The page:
It was a magical week away from the daily hubbub of technology, social media and the Internet. I am rejuvenated (though immensely tired) after my trip to the Faroe Islands. Yesterday was one of those days, spent exclusively in bed (except for a walk to my favorite cafe, for a much needed espresso), recovering from a jet lag.
I have about a 1000+ photos to sort through, and about 40-50 that need to be post processed in the LightRoom. I will share my photos and learnings from this trip later, but for now, just wanted to let you know, I am back from my break. So come back every day for new updates, new links and hopefully very soon, a brand new design!
Earlier this evening, my partner and co-founder of True Ventures, Jon Callaghan, gave a keynote speech as the outgoing chairman of the National Venture Capital Association (NVCA), highlighting the virtues of the venture capital industry and its role in the larger economic well being of society. Too often, technology and venture capital have been defined … Continue reading Capital with a purpose
I was in New York last week, for what was essentially a blink of an eye. The reason for my visit — a dinner hosted by our firm, True Ventures, for a growing number of portfolio companies in the city that will always remain the center of my universe. It was amazing to see 60-odd people at the event, all mingling with each other, sharing their stories and outlining their ambitions and challenges.
Our dinner gathering was an apt reflection of New York’s growing presence in the global technology landscape. According to data collected by research firm CB Insights, the New York region pulled in about $1.94 billion in venture funding during the first three months of 2016 — second only to Silicon Valley, and the highest in any quarter during past five years.
The New York Times, in an article today pointed out that while there have been many startups hits from New York, there is yet to be a successful company out of New York that is as big as Google or Facebook or even Salesforce.
I would argue that New York’s biggest success is Kickstarter – that has created a brand new way of creating and measuring demand, enabling creativity and shown the way for a new economic model. It might not be as large in terms of revenues or shareholder value, but when it comes to creating human capital, Kickstarter stands side by side with the giants on the Mount Olympus of technology.
Still, I understand the need for such big gargantuan companies — after all, they provide great marketing for a region and investors, and can provide a lot of economic boost. However, I feel that any region needs to think not in terms of size of their hits, but the impact of the ecosystem. A thriving startup ecosystem should provide economic growth and employment. They should not be measured by their relative size, but by their impact on the region, its founders and its community at large.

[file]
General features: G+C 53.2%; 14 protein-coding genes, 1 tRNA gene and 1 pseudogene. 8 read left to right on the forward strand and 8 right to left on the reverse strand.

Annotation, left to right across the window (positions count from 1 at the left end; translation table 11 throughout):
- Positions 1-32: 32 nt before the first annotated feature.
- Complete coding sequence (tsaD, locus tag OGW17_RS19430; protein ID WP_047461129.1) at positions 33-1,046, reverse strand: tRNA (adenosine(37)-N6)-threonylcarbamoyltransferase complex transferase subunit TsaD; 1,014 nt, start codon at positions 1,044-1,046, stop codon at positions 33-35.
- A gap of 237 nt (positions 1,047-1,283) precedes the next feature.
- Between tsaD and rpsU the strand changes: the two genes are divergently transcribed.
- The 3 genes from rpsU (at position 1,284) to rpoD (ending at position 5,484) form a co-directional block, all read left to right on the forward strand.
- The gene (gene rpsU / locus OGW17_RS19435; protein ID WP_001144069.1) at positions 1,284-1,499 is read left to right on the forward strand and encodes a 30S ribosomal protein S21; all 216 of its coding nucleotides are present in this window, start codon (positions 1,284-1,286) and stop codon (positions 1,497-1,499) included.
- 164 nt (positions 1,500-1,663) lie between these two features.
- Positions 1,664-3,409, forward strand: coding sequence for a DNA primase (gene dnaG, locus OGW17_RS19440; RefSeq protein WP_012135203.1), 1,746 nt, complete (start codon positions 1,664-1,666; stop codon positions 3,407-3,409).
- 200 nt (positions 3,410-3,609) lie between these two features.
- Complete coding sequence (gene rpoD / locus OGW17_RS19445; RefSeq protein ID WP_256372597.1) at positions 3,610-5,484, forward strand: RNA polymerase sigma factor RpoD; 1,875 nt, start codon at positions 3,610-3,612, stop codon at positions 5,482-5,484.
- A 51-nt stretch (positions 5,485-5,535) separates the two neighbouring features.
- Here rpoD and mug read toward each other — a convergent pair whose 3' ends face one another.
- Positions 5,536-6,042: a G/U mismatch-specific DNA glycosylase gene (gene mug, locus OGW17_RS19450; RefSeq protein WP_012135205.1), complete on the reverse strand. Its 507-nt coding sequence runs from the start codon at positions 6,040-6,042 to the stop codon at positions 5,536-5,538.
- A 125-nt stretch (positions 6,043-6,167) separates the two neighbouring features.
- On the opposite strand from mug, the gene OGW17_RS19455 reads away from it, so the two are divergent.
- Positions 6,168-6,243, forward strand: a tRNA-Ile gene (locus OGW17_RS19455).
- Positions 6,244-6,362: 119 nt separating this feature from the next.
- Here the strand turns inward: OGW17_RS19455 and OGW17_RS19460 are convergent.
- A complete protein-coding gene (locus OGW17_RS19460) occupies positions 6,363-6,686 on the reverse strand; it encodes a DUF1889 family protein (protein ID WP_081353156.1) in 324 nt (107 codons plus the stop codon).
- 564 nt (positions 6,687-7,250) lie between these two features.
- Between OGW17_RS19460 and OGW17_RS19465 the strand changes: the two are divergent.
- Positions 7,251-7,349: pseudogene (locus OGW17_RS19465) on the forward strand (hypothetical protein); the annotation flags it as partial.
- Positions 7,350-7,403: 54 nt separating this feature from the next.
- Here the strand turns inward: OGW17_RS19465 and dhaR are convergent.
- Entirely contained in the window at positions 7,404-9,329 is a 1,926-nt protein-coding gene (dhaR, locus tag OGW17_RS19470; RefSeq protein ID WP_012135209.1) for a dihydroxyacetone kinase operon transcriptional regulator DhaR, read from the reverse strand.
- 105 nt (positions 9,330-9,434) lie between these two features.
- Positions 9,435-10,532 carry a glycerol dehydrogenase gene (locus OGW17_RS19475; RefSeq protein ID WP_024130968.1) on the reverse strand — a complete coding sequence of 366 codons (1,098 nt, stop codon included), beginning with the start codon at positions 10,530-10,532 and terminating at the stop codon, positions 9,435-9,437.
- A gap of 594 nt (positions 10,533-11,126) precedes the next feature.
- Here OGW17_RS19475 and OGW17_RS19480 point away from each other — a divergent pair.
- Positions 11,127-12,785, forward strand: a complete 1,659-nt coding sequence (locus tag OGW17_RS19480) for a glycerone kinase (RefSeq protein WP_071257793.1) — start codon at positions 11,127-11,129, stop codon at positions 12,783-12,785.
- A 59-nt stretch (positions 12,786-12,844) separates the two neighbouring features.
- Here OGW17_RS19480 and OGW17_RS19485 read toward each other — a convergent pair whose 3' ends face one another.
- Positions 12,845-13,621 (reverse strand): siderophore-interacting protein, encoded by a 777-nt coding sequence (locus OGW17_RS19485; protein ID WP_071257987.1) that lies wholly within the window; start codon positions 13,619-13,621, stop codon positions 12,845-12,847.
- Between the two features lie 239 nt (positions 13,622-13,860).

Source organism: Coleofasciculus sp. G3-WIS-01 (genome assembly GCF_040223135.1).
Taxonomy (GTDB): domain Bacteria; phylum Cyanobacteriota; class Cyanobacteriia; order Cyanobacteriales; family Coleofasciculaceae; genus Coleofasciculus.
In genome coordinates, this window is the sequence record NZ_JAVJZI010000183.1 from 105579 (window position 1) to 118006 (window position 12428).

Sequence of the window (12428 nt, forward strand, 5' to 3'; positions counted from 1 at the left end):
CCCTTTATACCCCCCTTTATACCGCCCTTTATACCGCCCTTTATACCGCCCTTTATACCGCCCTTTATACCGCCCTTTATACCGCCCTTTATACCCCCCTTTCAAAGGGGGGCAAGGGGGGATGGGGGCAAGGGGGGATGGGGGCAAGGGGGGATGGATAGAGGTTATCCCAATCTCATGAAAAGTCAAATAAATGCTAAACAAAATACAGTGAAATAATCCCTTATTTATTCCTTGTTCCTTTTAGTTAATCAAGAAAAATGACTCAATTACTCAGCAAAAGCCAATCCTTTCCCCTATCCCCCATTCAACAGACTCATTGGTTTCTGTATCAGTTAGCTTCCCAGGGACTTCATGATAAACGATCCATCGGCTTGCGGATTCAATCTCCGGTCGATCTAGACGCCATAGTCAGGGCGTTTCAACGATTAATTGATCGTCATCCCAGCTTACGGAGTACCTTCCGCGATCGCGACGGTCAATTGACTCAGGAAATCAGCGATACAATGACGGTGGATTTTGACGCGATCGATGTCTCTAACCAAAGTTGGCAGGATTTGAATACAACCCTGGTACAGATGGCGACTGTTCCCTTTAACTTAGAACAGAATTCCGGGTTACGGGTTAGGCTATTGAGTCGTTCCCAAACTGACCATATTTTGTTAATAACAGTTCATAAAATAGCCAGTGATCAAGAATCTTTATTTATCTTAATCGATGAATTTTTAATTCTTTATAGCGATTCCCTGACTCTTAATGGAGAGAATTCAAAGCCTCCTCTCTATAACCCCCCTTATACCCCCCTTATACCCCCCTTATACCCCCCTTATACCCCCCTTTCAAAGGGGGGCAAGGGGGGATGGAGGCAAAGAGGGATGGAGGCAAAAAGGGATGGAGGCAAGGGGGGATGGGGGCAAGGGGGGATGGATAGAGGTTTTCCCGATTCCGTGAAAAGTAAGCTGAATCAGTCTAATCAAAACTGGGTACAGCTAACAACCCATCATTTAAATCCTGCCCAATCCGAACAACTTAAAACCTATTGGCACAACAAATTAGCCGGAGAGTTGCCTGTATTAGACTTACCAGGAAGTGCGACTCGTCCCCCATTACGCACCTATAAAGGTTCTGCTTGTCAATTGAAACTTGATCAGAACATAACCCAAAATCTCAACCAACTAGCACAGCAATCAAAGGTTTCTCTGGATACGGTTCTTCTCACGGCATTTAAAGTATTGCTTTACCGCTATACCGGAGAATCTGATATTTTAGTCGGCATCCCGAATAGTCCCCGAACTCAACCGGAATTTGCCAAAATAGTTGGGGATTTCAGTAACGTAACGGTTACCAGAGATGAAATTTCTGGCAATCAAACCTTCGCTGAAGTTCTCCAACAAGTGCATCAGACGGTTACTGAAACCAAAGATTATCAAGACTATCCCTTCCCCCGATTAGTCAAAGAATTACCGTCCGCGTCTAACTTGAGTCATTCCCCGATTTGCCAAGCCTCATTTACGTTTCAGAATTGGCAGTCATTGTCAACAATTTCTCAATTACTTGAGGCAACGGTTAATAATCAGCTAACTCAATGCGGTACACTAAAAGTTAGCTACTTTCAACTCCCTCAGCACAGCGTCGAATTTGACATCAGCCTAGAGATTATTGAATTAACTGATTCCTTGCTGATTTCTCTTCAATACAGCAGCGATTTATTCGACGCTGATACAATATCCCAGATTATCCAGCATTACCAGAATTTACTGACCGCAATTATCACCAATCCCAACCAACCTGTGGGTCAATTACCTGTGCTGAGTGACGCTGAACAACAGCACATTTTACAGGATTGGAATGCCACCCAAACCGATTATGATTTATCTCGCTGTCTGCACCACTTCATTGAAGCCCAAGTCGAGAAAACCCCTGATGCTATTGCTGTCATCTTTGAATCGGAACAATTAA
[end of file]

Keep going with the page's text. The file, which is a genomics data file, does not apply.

I am more excited about the growing diversity of New York’s startup ecosystem. Name a sector and you have a startup represented in New York. After spending an evening with the creators of change from True family, I know they will be the ones who will keep New York on the map for a long time to come.
A few weeks back I went to Delhi to see my parents. They still live in the same house where I grew up. It is a little older. The neighborhood is a bit more crowded. The sun fails in its valiant attempts to kiss the ground. The smog feels a little heavier. Air is a little hard hard to breathe. The decibels have inched higher. The power lines are locked in mortal combat with telephone and cable lines. A few more strays have joined the pack that barks all night. Things have changed.
Inside the house, it is 1980. The furniture has been upholstered. The clashing patterns challenge my inner sense of balance. The walls are lavender – my favorite color. What also hasn’t changed is my bed — the bed I slept in as a teenager, before getting a chance to occupy half of a storage area on our home’s mezzanine floor. Old clothes, steel trunks, an HMV record player, and a lot of books and a bed on the floor. You couldn’t stand there – the celling was only 5 feet high. It was okay spot to read and study and just be alone. I liked being alone – it was the biggest luxury of my life. It still is!
At night, I would mostly sleep in the bed in the living room. It is a hard wood bed – it is called a divan in local vernacular – with a thin cotton mattress, a thick bed sheet and a quilt that is heavy. The pillows are still a little lumpy. There is a big round one to just lounge against. The bed, the house and the way my parents engage with me is a good way for me to reset, recalibrate and recontextulize my life.
I don’t like to dwell in the past – unless of course it is music, movies and sometimes lost loves – and future is always brighter and more exciting, present just more real. Nevertheless a visit to my parents house is a chance to remember how far I have come and for once not worry about where I have to go. It is pretty easy to get a skewed perspective on life, success and failures by the expectations and achievements of an A-type society that is Silicon Valley.
Like many others, in this cesspool of ambition and billions, I have sometimes ended up calibrating self worth with some false metrics. Going back in time is a chance to measure what really matters – life spent doing things that matter. Regardless, since coming back, I have felt more at ease, reminded that in the end success is about living up to your expectations and not what others define as success.
It has been one of those days – I did two meeting before 10 am and since then have been heads down, answering emails and reviewing board decks and preparing for a slew of board meetings. I normally get into the zone, I tend to work from home — thank you WebPass for that awesome … Continue reading Lunch